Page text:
About Us
Conservation & Horticulture
Public Education
Graduate Study
International Cooperation
Annual Reports
Publications & Papers
Visit XTBG
XTBG Seminar
Open Positions
4th XSBN Symposium
PFS-Tropical Asia
   Location:Home > News > News Updates
Preserving Biodiversity,a Moral Code
Author: BI Weizi;CHEN Chunyou
ArticleSource: Science and Technology Daily
Update time: 2024-05-22
Text Size: A A A


Dr. Kyle Warwick Tomlinson is receiving the interview with S&T Daily. (PHOTO: S&T Daily) 

"Be part of the Plan" is the theme for this year's International Day for Biological Diversity. 

Science and Technology Daily (S&T Daily) reporters visited the Xishuangbanna Tropical Botanical Garden (XTBG) of the Chinese Academy of Sciences in Yunnan province in southwestern China, where they witnessed the joint efforts of scientists from China and abroad to preserve biodiversity. 

"Everyone is responsible for biodiversity, it's a moral code that we have to live by," said Dr. Kyle Warwick Tomlinson, a researcher at XTBG. Raising people's awareness through educational events and encouraging them to visit nature reserves to see what diversity can be like in environments with less human impact are important ways to help them be part of the ecological course and contribute to sustainable development, Tomlinson added. 

China has established a system to keep the ecosystem intact and protect biodiversity. National parks are the mainstay of this system, supported by nature reserves and complemented by nature parks such as the Sanjiangyuan National Park in northwestern China which is the cradle of three mighty Asian rivers, the Giant Panda National Park in western China, and the Hainan Tropical Rainforest National Park at the southern tip. "These are really large areas that are important for biodiversity conservation because they maintain whole ecosystem processes," Tomlinson said.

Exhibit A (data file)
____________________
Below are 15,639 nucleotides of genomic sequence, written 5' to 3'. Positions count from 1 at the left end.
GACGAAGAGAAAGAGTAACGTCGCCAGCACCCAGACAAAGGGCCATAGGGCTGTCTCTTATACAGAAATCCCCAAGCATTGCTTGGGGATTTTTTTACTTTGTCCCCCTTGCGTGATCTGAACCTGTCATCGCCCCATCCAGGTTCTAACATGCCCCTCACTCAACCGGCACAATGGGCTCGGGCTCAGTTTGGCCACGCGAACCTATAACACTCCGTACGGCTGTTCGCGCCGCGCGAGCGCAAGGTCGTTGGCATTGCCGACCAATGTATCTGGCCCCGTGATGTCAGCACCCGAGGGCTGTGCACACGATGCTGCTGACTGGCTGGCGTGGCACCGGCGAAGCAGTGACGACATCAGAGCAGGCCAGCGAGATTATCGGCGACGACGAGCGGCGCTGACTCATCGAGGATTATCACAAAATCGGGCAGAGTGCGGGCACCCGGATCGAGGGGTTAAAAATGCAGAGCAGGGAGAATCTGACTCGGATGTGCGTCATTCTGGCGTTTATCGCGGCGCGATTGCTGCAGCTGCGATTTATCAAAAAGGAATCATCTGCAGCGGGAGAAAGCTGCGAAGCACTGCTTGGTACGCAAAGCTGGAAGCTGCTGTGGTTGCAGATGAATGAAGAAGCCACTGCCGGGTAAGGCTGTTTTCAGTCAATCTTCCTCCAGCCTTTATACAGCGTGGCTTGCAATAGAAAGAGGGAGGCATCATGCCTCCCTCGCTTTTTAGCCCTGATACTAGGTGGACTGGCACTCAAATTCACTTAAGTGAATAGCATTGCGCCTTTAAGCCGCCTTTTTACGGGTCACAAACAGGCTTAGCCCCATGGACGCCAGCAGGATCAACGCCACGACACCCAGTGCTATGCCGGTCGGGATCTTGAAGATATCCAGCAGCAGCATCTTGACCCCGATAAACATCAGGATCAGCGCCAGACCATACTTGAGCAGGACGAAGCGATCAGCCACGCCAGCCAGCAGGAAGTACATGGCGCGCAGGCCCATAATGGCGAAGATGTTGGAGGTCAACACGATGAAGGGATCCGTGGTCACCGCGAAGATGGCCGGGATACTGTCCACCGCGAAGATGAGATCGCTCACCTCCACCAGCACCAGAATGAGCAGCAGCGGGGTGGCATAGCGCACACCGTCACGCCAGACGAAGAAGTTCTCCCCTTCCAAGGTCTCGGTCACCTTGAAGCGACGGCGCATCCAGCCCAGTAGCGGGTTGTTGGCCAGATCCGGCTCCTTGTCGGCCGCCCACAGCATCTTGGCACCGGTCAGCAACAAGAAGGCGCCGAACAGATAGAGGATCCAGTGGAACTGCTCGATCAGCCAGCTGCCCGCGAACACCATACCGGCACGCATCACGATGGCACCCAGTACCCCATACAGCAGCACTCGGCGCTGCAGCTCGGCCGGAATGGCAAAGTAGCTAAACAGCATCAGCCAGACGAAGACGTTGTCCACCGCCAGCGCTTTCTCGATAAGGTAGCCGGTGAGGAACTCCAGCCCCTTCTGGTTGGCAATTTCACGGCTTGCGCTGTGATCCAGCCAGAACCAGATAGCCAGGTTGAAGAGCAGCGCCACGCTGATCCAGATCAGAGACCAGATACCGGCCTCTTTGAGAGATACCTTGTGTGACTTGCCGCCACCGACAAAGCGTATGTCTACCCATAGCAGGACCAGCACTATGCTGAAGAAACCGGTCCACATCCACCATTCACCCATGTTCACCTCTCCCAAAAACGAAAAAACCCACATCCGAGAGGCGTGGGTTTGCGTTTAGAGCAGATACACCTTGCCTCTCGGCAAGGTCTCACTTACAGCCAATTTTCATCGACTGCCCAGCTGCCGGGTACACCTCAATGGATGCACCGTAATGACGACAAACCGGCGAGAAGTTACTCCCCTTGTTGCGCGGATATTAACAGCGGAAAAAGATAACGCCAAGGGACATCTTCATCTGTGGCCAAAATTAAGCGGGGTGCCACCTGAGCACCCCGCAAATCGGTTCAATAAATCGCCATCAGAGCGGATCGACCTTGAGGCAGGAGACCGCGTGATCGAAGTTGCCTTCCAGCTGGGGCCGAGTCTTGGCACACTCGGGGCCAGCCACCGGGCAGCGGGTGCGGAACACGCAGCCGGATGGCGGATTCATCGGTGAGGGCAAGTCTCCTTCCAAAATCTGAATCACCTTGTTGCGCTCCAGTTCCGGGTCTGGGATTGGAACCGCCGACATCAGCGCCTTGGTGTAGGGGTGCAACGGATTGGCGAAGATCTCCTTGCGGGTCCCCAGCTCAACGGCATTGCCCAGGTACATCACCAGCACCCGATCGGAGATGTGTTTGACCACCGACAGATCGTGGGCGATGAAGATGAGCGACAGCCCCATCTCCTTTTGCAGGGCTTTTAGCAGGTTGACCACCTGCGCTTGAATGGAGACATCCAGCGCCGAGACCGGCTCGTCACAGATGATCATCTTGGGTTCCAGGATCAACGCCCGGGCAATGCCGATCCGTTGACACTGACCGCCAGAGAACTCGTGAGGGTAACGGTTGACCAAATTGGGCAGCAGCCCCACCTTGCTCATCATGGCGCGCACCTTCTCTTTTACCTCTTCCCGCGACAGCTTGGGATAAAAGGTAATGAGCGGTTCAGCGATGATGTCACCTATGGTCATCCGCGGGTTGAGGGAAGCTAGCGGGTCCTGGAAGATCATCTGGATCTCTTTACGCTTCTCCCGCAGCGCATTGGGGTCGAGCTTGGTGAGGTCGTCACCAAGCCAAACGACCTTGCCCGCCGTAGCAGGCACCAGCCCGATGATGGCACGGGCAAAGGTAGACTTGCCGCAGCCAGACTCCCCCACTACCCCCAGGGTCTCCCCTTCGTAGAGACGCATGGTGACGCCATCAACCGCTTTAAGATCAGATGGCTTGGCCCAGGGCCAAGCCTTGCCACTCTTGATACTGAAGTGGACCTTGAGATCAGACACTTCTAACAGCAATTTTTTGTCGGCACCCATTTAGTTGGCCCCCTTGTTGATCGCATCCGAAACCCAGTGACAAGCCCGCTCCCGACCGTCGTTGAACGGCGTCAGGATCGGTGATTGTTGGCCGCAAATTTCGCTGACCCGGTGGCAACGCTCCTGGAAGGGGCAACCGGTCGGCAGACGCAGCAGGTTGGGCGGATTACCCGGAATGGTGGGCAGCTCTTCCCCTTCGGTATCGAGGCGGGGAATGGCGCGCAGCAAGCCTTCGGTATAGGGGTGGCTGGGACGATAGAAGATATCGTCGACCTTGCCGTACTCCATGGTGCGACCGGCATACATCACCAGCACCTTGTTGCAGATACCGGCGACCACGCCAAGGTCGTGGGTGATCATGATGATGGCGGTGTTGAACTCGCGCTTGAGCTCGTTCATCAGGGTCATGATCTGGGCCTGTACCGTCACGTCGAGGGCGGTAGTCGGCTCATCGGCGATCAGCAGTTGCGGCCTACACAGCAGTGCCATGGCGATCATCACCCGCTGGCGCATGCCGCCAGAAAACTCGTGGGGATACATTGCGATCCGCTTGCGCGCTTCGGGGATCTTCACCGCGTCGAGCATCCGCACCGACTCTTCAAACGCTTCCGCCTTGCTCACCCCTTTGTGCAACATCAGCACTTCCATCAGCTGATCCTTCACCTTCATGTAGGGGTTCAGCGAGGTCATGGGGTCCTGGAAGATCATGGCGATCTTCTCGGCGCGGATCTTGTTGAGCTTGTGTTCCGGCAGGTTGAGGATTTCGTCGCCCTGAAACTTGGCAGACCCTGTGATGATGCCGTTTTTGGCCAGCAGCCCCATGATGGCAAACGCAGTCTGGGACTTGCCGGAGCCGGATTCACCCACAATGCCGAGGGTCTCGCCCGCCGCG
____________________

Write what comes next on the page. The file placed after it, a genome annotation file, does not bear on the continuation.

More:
As a Chinese proverb says, "All beings thrive when they live in harmony and are nourished by nature." Biodiversity is the foundation of human survival and development. According to Tomlinson, it is not only about the diversity of species, but also their functional diversity. "Animals eat grass and bees eat flowers. These are functions that they fulfill and they affect how the whole ecosystem works together," he explained. 

"China has taken leadership in this role and made impressive gains in the last 10 years," he added. It has always been a firm supporter of the United Nations Convention on Biological Diversity (CBD), supporting the conservation land area objectives of the CBD in consecutive meetings and working on preventing pollution in the country massively, improving the quality of the rivers and air quality substantially. 

A healthy eco-environment is the foundation of a better life and the common aspiration of the people. "Respect and protection of nature have contributed greatly to the survival and prosperity of the Chinese nation for thousands of years," Tomlinson said. It is his hope that the concept of "harmony between man and nature" will always be a distinctive feature of the Chinese civilization. 

URL: http://www.stdaily.com/English/Service/202405/37899a6741324bbd9fe12163f373b1a5.shtml

  Appendix Download
Xishuangbanna Tropical Botanical Garden, Chinese Academy of Sciences. Menglun, Mengla, Yunnan 666303, China
Copyright XTBG 2005-2014 Powered by XTBG Information Center